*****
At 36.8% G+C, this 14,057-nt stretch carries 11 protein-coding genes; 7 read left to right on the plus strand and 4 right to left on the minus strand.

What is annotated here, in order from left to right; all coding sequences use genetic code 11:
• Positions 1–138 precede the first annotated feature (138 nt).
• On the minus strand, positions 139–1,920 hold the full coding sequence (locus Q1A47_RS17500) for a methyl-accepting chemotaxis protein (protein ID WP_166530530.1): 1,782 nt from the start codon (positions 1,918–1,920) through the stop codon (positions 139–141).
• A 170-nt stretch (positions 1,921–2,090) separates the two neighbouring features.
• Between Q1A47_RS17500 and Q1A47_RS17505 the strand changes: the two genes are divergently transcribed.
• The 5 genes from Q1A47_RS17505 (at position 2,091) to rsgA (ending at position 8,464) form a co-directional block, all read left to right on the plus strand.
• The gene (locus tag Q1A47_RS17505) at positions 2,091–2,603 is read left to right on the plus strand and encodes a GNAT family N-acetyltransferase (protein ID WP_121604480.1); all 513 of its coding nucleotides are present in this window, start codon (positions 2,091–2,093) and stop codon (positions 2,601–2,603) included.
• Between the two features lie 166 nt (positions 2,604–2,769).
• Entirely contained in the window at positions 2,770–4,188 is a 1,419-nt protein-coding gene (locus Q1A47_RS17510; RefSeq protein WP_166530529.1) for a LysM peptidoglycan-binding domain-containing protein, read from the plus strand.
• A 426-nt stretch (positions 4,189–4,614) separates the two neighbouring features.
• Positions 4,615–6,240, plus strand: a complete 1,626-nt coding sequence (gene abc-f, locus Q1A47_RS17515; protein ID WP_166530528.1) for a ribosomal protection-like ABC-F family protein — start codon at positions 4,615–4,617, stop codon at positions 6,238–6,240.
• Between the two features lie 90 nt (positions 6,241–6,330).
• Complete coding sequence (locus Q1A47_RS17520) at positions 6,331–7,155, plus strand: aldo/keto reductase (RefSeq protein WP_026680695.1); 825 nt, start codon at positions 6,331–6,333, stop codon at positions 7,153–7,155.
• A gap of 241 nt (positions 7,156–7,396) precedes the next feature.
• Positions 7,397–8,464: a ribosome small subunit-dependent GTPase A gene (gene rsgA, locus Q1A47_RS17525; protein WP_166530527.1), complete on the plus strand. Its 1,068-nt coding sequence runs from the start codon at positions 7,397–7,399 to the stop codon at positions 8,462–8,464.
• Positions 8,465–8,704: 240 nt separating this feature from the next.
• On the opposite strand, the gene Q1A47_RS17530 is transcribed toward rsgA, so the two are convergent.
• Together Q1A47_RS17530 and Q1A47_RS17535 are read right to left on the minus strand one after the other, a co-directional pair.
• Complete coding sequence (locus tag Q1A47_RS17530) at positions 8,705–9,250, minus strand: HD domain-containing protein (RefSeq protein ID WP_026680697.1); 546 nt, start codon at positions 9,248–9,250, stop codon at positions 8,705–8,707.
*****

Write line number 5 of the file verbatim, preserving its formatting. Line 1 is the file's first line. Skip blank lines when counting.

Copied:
• A 170-nt stretch (positions 1,921–2,090) separates the two neighbouring features.